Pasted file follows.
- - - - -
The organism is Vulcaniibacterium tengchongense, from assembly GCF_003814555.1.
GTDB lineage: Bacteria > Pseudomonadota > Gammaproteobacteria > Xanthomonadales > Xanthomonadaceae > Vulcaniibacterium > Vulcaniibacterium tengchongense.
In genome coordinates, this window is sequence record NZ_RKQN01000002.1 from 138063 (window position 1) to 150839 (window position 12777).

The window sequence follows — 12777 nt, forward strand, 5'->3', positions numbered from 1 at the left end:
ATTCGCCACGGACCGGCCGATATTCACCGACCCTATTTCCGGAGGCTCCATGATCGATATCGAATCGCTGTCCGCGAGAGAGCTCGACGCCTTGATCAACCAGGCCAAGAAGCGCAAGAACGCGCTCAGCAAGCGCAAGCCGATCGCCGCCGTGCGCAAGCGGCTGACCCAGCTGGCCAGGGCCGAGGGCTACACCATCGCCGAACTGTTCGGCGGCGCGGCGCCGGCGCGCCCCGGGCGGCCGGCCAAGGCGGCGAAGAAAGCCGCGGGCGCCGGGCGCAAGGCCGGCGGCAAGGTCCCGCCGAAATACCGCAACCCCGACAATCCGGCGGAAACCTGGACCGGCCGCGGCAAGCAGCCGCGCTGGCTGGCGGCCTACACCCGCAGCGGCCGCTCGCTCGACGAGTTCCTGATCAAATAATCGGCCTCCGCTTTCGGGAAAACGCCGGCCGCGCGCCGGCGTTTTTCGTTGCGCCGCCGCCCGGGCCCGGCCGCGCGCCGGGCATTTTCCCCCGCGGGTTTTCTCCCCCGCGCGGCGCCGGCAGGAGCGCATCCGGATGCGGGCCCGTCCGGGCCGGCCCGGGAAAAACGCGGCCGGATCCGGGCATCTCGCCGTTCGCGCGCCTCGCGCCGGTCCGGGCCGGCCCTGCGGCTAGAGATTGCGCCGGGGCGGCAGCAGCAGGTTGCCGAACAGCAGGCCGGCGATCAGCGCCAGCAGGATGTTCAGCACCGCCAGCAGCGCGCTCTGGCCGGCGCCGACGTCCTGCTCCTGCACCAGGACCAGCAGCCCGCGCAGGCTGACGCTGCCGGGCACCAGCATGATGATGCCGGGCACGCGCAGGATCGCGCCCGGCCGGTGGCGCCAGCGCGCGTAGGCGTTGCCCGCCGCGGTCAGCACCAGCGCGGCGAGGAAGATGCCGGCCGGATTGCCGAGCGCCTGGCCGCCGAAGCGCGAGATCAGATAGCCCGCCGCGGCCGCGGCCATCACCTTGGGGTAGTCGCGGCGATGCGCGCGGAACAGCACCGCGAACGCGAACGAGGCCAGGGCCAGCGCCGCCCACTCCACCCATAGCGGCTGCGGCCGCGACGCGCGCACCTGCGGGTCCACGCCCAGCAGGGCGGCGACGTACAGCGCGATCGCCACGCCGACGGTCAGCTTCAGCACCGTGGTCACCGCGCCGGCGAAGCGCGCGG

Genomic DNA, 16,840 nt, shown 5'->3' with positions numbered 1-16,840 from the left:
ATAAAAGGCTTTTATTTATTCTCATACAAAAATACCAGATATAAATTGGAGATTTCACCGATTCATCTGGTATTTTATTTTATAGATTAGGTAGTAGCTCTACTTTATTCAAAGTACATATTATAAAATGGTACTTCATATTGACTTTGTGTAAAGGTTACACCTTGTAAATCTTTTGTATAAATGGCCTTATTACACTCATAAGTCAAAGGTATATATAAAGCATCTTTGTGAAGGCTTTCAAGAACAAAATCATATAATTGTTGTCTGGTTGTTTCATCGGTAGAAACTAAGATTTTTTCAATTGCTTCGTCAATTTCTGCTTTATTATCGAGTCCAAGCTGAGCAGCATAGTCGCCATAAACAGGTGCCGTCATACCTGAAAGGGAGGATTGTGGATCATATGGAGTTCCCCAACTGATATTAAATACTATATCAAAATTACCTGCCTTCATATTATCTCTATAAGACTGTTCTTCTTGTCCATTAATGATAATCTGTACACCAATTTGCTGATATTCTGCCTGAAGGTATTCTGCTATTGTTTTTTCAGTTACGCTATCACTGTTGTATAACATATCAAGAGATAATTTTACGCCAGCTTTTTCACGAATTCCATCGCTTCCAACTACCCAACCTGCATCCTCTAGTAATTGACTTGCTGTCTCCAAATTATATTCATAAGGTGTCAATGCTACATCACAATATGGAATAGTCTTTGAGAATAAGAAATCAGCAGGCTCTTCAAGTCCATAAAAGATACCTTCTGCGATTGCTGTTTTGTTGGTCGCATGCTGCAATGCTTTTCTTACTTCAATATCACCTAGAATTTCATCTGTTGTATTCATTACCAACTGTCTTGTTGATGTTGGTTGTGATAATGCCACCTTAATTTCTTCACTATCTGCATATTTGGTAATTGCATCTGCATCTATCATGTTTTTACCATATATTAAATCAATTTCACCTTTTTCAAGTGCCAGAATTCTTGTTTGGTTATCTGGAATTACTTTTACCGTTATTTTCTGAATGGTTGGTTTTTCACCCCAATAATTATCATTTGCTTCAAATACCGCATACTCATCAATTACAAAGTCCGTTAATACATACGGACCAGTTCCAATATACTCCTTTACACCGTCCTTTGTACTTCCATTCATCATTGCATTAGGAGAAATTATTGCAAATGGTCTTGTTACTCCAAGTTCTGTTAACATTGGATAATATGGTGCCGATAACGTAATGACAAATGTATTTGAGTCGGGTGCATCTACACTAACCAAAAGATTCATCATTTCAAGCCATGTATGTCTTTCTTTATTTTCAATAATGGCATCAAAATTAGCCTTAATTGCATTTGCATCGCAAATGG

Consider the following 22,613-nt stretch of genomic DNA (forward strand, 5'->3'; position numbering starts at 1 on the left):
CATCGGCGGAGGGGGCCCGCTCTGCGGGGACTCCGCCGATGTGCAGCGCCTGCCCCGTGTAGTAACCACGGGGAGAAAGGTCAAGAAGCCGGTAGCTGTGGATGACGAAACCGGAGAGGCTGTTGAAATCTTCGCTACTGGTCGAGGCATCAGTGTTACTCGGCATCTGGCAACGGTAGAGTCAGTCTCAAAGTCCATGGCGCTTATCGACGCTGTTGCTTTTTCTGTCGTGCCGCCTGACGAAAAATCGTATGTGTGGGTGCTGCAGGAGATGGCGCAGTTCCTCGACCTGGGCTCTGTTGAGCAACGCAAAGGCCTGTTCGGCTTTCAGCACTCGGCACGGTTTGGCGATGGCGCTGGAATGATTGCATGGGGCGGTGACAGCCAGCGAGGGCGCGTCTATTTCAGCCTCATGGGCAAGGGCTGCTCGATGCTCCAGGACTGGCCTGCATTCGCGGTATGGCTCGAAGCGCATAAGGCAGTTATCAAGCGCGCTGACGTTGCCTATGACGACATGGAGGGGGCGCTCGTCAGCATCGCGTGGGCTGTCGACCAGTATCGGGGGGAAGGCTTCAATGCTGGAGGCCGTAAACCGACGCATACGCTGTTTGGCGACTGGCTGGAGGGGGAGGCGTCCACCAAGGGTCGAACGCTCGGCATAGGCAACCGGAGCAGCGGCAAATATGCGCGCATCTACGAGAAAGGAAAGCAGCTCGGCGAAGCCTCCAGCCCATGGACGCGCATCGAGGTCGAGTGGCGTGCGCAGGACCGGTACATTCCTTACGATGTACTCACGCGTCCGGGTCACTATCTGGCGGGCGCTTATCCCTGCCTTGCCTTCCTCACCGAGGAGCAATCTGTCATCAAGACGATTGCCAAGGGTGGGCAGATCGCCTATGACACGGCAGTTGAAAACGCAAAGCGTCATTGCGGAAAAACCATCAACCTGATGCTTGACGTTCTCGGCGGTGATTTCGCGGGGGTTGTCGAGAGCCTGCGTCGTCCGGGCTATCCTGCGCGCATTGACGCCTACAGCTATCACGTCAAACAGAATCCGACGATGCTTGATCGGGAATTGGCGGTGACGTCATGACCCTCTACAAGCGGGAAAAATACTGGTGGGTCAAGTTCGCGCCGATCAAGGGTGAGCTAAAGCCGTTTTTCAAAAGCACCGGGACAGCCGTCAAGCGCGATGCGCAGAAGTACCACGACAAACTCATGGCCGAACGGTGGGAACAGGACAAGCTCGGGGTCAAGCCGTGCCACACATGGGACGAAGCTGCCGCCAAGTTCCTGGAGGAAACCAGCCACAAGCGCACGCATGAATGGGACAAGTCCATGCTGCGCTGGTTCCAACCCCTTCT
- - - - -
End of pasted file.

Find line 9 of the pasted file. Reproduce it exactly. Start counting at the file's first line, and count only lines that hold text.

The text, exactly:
CATCGGCGGAGGGGGCCCGCTCTGCGGGGACTCCGCCGATGTGCAGCGCCTGCCCCGTGTAGTAACCACGGGGAGAAAGGTCAAGAAGCCGGTAGCTGTGGATGACGAAACCGGAGAGGCTGTTGAAATCTTCGCTACTGGTCGAGGCATCAGTGTTACTCGGCATCTGGCAACGGTAGAGTCAGTCTCAAAGTCCATGGCGCTTATCGACGCTGTTGCTTTTTCTGTCGTGCCGCCTGACGAAAAATCGTATGTGTGGGTGCTGCAGGAGATGGCGCAGTTCCTCGACCTGGGCTCTGTTGAGCAACGCAAAGGCCTGTTCGGCTTTCAGCACTCGGCACGGTTTGGCGATGGCGCTGGAATGATTGCATGGGGCGGTGACAGCCAGCGAGGGCGCGTCTATTTCAGCCTCATGGGCAAGGGCTGCTCGATGCTCCAGGACTGGCCTGCATTCGCGGTATGGCTCGAAGCGCATAAGGCAGTTATCAAGCGCGCTGACGTTGCCTATGACGACATGGAGGGGGCGCTCGTCAGCATCGCGTGGGCTGTCGACCAGTATCGGGGGGAAGGCTTCAATGCTGGAGGCCGTAAACCGACGCATACGCTGTTTGGCGACTGGCTGGAGGGGGAGGCGTCCACCAAGGGTCGAACGCTCGGCATAGGCAACCGGAGCAGCGGCAAATATGCGCGCATCTACGAGAAAGGAAAGCAGCTCGGCGAAGCCTCCAGCCCATGGACGCGCATCGAGGTCGAGTGGCGTGCGCAGGACCGGTACATTCCTTACGATGTACTCACGCGTCCGGGTCACTATCTGGCGGGCGCTTATCCCTGCCTTGCCTTCCTCACCGAGGAGCAATCTGTCATCAAGACGATTGCCAAGGGTGGGCAGATCGCCTATGACACGGCAGTTGAAAACGCAAAGCGTCATTGCGGAAAAACCATCAACCTGATGCTTGACGTTCTCGGCGGTGATTTCGCGGGGGTTGTCGAGAGCCTGCGTCGTCCGGGCTATCCTGCGCGCATTGACGCCTACAGCTATCACGTCAAACAGAATCCGACGATGCTTGATCGGGAATTGGCGGTGACGTCATGACCCTCTACAAGCGGGAAAAATACTGGTGGGTCAAGTTCGCGCCGATCAAGGGTGAGCTAAAGCCGTTTTTCAAAAGCACCGGGACAGCCGTCAAGCGCGATGCGCAGAAGTACCACGACAAACTCATGGCCGAACGGTGGGAACAGGACAAGCTCGGGGTCAAGCCGTGCCACACATGGGACGAAGCTGCCGCCAAGTTCCTGGAGGAAACCAGCCACAAGCGCACGCATGAATGGGACAAGTCCATGCTGCGCTGGTTCCAACCCCTTCT